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A lesson in Scandinavian sustainability with Nedre Foss.

Norwegian homeware studio Nedre Foss is so invested in sustainability that it coined a term to reflect its objectives: the “century product”—an object built to last 100 years and remain significant just as long. Here, the studio’s co-founder and creative director, Torbjørn Anderssen, talks about looking beyond trends for the sake of the future.

Why is sustainability more important than trends?
One doesn’t necessarily rule the other out, but they can become opposites. If something is nothing but trendy, you’ll probably want to get rid of it pretty quickly. A trend can obscure the actual object, like a coat you throw on over it. Speaking from our own experience, it’s an easy trap to fall into.

Is there a place for trends in timeless design?
The spirit of a moment will always make an impression on an object. Our focus on “century products” is most likely part of an ongoing trend. If you look at Achille Castiglioni’s works, for instance, they were very much expressions of his time. Yet they continue to be meaningful because they are unique representations of unique content. It’s not that a Nedre Foss item shouldn’t be trendy. We just believe that sculptural quality surpasses shifting fads.

What are the hallmarks of timeless design?
A timeless object stays relevant by inherently inviting different people to read it in different ways over time.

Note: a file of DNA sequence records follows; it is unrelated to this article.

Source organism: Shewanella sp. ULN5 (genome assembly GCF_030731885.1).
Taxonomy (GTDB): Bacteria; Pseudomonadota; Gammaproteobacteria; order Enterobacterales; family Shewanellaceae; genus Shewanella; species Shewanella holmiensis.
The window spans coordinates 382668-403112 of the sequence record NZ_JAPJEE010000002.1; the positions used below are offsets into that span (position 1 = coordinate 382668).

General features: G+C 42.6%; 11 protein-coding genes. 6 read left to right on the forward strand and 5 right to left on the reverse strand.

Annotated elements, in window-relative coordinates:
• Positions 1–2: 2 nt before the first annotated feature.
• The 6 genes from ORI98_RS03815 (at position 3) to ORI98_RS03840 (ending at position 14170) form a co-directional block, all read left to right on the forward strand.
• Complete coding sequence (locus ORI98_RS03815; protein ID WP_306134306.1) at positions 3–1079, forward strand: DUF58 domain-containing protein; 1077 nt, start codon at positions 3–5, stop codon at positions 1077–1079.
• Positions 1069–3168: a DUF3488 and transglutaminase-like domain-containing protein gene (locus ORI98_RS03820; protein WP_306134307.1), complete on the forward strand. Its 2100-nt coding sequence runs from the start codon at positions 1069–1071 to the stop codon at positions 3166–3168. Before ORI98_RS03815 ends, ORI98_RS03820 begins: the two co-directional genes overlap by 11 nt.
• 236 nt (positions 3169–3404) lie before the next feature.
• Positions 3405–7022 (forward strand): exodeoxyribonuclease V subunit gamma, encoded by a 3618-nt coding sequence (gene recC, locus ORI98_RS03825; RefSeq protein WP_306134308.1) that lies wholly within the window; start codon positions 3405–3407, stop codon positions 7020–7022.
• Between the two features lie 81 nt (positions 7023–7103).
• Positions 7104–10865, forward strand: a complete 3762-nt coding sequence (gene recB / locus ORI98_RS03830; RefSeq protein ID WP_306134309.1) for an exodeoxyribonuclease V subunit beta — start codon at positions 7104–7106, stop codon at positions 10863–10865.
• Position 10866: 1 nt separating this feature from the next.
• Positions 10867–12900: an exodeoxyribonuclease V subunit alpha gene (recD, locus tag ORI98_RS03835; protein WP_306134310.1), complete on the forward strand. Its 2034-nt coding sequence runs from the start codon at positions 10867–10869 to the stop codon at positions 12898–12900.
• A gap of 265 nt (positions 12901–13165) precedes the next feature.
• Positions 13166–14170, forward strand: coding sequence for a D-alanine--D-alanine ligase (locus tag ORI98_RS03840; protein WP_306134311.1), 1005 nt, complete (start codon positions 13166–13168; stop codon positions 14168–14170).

• Words:
    MacKenzie Lewis Kassab
  • Photography:
    Lasse Fløde

Is there anything you have to sacrifice for an object’s longevity?
There’s a physical aspect and an emotional aspect that contribute to the longevity of an object. Physically, solidity is important to us—in terms of a continuous shape in one material, and in terms of sheer mass. We choose materials and surfacing that age well, or no surfacing at all. From an emotional point of view, it is impossible to ensure an object will stay relevant for 100 years. We approach that problem by choosing categories that have been a part of our collective culture for centuries. We draw inspiration from a timeline that stretches well before modernism and the birth of the industry.

Does your interest in sustainability extend to other parts of your life?
I’m not really a slow living kind of guy. However, we only bring high-quality objects into our home. I don’t have a car, and I walk a lot, and I spend a lot of time cooking.

Your objects are meant to be used for generations. Do you have any prized possessions that have been passed down to you?
No, my parents are very much alive and keep their possessions close! [Laughs] However, one of my most cherished items is a small brown bear figurine carved from pine wood. I don’t know the origin because it came from a thrift shop in Arvika, Sweden. It holds a mysterious sadness that I love.

This story originally appeared on Skandiastyle.com

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